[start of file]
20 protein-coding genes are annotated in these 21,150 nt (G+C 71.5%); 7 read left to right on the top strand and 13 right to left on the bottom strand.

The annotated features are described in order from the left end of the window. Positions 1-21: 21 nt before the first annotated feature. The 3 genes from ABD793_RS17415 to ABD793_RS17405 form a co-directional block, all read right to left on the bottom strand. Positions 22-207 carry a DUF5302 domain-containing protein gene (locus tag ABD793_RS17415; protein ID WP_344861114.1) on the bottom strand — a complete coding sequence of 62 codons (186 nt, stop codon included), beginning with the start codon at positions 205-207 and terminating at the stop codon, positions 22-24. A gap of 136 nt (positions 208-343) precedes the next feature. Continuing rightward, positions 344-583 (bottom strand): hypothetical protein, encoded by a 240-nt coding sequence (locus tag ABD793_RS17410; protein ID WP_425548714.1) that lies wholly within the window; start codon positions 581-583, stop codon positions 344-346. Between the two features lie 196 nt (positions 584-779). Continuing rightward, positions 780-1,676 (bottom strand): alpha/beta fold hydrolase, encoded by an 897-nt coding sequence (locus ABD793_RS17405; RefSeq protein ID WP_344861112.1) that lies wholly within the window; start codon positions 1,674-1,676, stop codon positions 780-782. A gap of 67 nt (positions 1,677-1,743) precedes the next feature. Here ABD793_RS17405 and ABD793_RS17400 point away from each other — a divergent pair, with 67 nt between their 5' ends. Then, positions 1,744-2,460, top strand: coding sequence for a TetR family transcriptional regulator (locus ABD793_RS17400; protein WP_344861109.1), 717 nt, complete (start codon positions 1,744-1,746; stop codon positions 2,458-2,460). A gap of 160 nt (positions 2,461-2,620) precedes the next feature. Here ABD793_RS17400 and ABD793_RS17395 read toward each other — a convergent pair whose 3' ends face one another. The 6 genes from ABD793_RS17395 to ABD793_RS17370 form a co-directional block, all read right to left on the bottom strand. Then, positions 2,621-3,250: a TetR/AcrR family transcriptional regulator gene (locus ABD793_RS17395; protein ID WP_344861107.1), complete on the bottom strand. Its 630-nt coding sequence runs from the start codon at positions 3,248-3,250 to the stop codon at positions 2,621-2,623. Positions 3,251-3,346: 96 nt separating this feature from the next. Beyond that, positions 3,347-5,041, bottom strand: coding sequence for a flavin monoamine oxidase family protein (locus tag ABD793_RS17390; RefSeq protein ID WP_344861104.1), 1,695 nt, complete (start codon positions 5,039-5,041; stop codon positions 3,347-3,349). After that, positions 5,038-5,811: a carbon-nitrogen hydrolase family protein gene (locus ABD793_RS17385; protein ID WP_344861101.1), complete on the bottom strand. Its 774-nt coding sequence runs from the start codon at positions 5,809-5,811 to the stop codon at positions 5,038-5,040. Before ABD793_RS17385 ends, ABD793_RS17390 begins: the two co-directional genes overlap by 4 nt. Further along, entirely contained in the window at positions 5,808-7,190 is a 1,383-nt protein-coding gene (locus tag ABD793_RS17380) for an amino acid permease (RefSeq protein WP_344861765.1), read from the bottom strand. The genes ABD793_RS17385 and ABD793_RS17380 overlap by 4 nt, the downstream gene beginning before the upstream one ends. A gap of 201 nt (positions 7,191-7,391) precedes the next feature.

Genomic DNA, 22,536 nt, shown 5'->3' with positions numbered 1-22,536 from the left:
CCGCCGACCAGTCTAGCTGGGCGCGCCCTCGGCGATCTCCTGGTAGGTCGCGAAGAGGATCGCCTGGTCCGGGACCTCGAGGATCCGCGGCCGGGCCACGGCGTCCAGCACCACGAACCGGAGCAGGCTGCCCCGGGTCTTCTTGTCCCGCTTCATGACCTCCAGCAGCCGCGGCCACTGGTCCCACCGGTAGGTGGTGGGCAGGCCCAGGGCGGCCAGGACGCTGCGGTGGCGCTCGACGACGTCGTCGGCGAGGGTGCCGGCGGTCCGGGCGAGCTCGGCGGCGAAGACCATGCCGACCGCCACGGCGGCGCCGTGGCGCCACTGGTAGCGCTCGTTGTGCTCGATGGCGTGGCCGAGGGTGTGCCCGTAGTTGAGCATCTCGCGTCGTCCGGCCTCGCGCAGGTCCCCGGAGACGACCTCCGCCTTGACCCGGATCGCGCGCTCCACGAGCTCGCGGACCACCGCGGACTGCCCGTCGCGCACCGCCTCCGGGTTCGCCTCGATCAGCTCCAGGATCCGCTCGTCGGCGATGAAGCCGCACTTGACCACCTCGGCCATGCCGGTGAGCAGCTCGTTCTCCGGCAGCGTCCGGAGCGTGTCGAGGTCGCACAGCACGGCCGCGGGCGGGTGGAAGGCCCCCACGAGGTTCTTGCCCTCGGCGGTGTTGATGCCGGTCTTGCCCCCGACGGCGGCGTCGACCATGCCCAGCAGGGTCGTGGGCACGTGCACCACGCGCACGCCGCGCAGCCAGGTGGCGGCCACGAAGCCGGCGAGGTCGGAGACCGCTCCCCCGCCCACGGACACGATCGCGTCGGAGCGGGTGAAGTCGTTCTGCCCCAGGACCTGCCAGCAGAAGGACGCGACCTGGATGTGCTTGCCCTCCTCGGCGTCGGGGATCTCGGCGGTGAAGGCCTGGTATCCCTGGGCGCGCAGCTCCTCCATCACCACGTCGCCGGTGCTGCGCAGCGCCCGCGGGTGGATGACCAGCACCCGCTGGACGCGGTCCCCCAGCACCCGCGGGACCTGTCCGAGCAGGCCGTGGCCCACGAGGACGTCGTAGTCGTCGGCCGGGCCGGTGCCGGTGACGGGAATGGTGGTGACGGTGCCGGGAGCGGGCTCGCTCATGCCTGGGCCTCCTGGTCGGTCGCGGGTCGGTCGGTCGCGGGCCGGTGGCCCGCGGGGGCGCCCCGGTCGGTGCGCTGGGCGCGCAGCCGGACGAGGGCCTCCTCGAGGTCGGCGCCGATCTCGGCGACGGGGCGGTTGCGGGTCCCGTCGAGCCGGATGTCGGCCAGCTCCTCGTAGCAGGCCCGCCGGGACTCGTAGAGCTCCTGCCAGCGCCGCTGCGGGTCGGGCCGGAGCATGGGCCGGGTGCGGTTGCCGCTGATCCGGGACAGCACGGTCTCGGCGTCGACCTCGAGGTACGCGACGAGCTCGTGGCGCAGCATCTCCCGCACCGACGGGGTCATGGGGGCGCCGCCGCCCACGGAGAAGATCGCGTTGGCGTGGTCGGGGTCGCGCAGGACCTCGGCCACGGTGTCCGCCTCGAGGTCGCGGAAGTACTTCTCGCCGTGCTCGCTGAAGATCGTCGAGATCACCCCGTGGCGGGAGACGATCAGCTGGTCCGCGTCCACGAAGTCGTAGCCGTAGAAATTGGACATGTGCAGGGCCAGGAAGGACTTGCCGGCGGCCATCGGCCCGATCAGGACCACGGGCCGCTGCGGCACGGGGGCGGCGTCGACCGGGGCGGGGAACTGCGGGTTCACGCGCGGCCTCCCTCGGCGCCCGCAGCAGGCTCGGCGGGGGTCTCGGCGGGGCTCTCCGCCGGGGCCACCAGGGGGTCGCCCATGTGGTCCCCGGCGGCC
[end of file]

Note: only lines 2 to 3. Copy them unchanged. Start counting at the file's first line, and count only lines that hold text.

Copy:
The annotated features are described in order from the left end of the window. Positions 1-21: 21 nt before the first annotated feature. The 3 genes from ABD793_RS17415 to ABD793_RS17405 form a co-directional block, all read right to left on the bottom strand. Positions 22-207 carry a DUF5302 domain-containing protein gene (locus tag ABD793_RS17415; protein ID WP_344861114.1) on the bottom strand — a complete coding sequence of 62 codons (186 nt, stop codon included), beginning with the start codon at positions 205-207 and terminating at the stop codon, positions 22-24. A gap of 136 nt (positions 208-343) precedes the next feature. Continuing rightward, positions 344-583 (bottom strand): hypothetical protein, encoded by a 240-nt coding sequence (locus tag ABD793_RS17410; protein ID WP_425548714.1) that lies wholly within the window; start codon positions 581-583, stop codon positions 344-346. Between the two features lie 196 nt (positions 584-779). Continuing rightward, positions 780-1,676 (bottom strand): alpha/beta fold hydrolase, encoded by an 897-nt coding sequence (locus ABD793_RS17405; RefSeq protein ID WP_344861112.1) that lies wholly within the window; start codon positions 1,674-1,676, stop codon positions 780-782. A gap of 67 nt (positions 1,677-1,743) precedes the next feature. Here ABD793_RS17405 and ABD793_RS17400 point away from each other — a divergent pair, with 67 nt between their 5' ends. Then, positions 1,744-2,460, top strand: coding sequence for a TetR family transcriptional regulator (locus ABD793_RS17400; protein WP_344861109.1), 717 nt, complete (start codon positions 1,744-1,746; stop codon positions 2,458-2,460). A gap of 160 nt (positions 2,461-2,620) precedes the next feature. Here ABD793_RS17400 and ABD793_RS17395 read toward each other — a convergent pair whose 3' ends face one another. The 6 genes from ABD793_RS17395 to ABD793_RS17370 form a co-directional block, all read right to left on the bottom strand. Then, positions 2,621-3,250: a TetR/AcrR family transcriptional regulator gene (locus ABD793_RS17395; protein ID WP_344861107.1), complete on the bottom strand. Its 630-nt coding sequence runs from the start codon at positions 3,248-3,250 to the stop codon at positions 2,621-2,623. Positions 3,251-3,346: 96 nt separating this feature from the next. Beyond that, positions 3,347-5,041, bottom strand: coding sequence for a flavin monoamine oxidase family protein (locus tag ABD793_RS17390; RefSeq protein ID WP_344861104.1), 1,695 nt, complete (start codon positions 5,039-5,041; stop codon positions 3,347-3,349). After that, positions 5,038-5,811: a carbon-nitrogen hydrolase family protein gene (locus ABD793_RS17385; protein ID WP_344861101.1), complete on the bottom strand. Its 774-nt coding sequence runs from the start codon at positions 5,809-5,811 to the stop codon at positions 5,038-5,040. Before ABD793_RS17385 ends, ABD793_RS17390 begins: the two co-directional genes overlap by 4 nt. Further along, entirely contained in the window at positions 5,808-7,190 is a 1,383-nt protein-coding gene (locus tag ABD793_RS17380) for an amino acid permease (RefSeq protein WP_344861765.1), read from the bottom strand. The genes ABD793_RS17385 and ABD793_RS17380 overlap by 4 nt, the downstream gene beginning before the upstream one ends. A gap of 201 nt (positions 7,191-7,391) precedes the next feature.

Genomic DNA, 22,536 nt, shown 5'->3' with positions numbered 1-22,536 from the left: